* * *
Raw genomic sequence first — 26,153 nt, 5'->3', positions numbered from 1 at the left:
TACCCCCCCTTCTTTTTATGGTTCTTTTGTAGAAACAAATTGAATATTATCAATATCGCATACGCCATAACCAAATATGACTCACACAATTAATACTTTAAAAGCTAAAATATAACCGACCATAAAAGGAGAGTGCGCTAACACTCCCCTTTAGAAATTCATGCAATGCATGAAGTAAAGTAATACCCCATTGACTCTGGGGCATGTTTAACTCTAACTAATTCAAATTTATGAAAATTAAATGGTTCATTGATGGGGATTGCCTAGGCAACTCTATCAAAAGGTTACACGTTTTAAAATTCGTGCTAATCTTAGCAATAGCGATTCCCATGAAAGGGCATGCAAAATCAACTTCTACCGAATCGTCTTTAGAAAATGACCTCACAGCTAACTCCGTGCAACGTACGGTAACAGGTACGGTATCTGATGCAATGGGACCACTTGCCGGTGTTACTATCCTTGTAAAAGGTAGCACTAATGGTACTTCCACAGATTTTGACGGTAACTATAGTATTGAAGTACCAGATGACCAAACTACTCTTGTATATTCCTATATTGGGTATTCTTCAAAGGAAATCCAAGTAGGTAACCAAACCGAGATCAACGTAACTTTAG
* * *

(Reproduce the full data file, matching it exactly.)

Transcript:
Raw genomic sequence first — 26,153 nt, 5'->3', positions numbered from 1 at the left:
TACCCCCCCTTCTTTTTATGGTTCTTTTGTAGAAACAAATTGAATATTATCAATATCGCATACGCCATAACCAAATATGACTCACACAATTAATACTTTAAAAGCTAAAATATAACCGACCATAAAAGGAGAGTGCGCTAACACTCCCCTTTAGAAATTCATGCAATGCATGAAGTAAAGTAATACCCCATTGACTCTGGGGCATGTTTAACTCTAACTAATTCAAATTTATGAAAATTAAATGGTTCATTGATGGGGATTGCCTAGGCAACTCTATCAAAAGGTTACACGTTTTAAAATTCGTGCTAATCTTAGCAATAGCGATTCCCATGAAAGGGCATGCAAAATCAACTTCTACCGAATCGTCTTTAGAAAATGACCTCACAGCTAACTCCGTGCAACGTACGGTAACAGGTACGGTATCTGATGCAATGGGACCACTTGCCGGTGTTACTATCCTTGTAAAAGGTAGCACTAATGGTACTTCCACAGATTTTGACGGTAACTATAGTATTGAAGTACCAGATGACCAAACTACTCTTGTATATTCCTATATTGGGTATTCTTCAAAGGAAATCCAAGTAGGTAACCAAACCGAGATCAACGTAACTTTAG